I love historical romances featuring the plain, dried up old spinster. I always end up rooting for them more than the impossibly beautiful heroines with eyes that are limpid pools of ...whatever colour came up on the author's "spin the wheel, pick an eye colour" game. Of course, she's not really plain, just ordinary. And anyone who's read one of these books knows she ain't dried up neither -- just overlooked.
Nobody's Angel is the story of one such spinster. Susannah is a preacher's daughter stuck raising her 3 younger sisters after their mother's death. She has been so busy mothering the family that she has never had a suitor and she considers herself "on the shelf" at age 26. Her father, of course, is one of those absent/present parents so plentiful in romance novels. He putters around doing nothing but preparing his sermons and barely notices anything going on around him.
Susannah has decided that the only way to get the work done around the farm is to buy a bondsman. As scandalous as her 3 sisters think it is, she will not be dissuaded. The girls attend an auction and, more to be contrary to one of their neighbours than anything else, she bids on a particular man - a tall, dark-haired, dangerous looking man. After signing the papers Susannah takes possession of her bondsman, Ian Connelly, who promptly collapses.
Now, one of my favourite romance novel cliches is the one where the hero is injured and the heroine has to nurse him back to health. This usually involves sponge baths and shocking glimpses of his manhood, followed by hours of bedside vigil, and the obligatory sexual encounter while he is delirious with fever. I LOVE it - and Karen Robards is good at writing them.
The book clips along at a pretty good pace -- we get to know Susannah and her sisters and the dynamic between all of them. You also get to see what happens when you take a houseful of women (14, 16, 20 and 26) and throw in a tall, dark-haired, stunningly handsome bondsman into the midst of it!
The developing bond between Susannah and Connelly is really well done. She is constantly amused by his farming misadventures and he realizes that under the ugly bonnet and baggy clothes is an attractive, fascinating package. He flirts, he cajoles, he woos - she fights her attraction to him again and again. They bicker, they banter, they make love - in her room in the dark after they've argued and he's climbed in her window (sigh). There are passages like this:"As to why I did it," he near-whispered in her ear, his mouth nibbling her lobe in searing punctuation, "the answer's obvious: no man worth his salt, not even such a useless fribble as you clearly consider me to be, is going to watch his woman breaking her back over work he should be doing himself".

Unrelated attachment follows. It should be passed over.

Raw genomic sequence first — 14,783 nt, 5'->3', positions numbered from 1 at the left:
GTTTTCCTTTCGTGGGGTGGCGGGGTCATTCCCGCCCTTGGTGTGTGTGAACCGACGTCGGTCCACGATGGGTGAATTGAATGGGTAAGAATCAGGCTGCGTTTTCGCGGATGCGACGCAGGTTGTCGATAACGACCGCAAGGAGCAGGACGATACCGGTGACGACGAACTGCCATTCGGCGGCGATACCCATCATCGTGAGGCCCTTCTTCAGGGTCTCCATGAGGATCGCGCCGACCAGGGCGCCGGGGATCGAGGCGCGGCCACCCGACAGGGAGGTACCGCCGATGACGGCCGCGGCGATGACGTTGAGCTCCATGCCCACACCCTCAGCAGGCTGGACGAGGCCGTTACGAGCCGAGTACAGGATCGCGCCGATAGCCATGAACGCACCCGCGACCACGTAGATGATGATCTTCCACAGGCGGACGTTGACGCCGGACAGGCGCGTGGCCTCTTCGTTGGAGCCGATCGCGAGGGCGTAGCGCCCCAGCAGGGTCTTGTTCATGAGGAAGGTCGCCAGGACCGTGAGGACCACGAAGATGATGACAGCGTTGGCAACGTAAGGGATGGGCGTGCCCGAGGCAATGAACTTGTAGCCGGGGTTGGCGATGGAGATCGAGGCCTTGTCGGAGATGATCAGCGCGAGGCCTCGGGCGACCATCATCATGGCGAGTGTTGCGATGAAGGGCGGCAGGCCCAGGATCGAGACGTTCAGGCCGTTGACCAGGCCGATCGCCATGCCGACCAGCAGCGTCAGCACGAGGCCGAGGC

Then he bent his head to press a kiss to the sensitive place where her shoulder joined her neck, and at the same time one hard warm hand left her waist to cover her breast.
Sigh. And, because I can't help myself, like this:"You look beautiful sitting there spitting at me like a she-cat. All I have to do is look at you, and I lust. I'm going to take you back to the hotel and take off that delectable dress and make love to you until you don't have the energy to be mad at me anymore."
Another romance novel cliche is that no one is as they seem -- secret identities, murder plots and subterfuge. Love this one too, and it's here! Ian Connelly is really the Marquis of Berne - and his being sold as a bondsman is the result of an attempt on his life. He tells no one of his identity and towards the end of the book the reason for that becomes clear - another attempt is made and Ian disappears.
The rest of the book moves along almost too quickly -- the last 80 pages has some pretty significant plot development in it. If I had a complaint about the book it is that what Robards does in 80 pages perhaps deserved at least twice that.
I hope I have described this book in a way to make you all want to read it -- it sure is worth it. As with any good book there is so much more going on that I have described here. Susannah and Ian are wonderful characters and it's not hard to understand how they fall in love. The love scenes themselves are worth the price of admission!
All the plot devices necessary for a good read are here -- a spinster, a nobleman in disguise, a flirty little sister, some violence, some sex, some misunderstandings, lots of bicker/banter/foreplay, a breakup, a makeup, a separation, a trip across the ocean, London society balls, and an HEA that might make you cry.
This book review has been provided by the No Book Left Behind Campaign
- A Bodice Ripper Readers Anonymous group initiative to review the un-reviewed.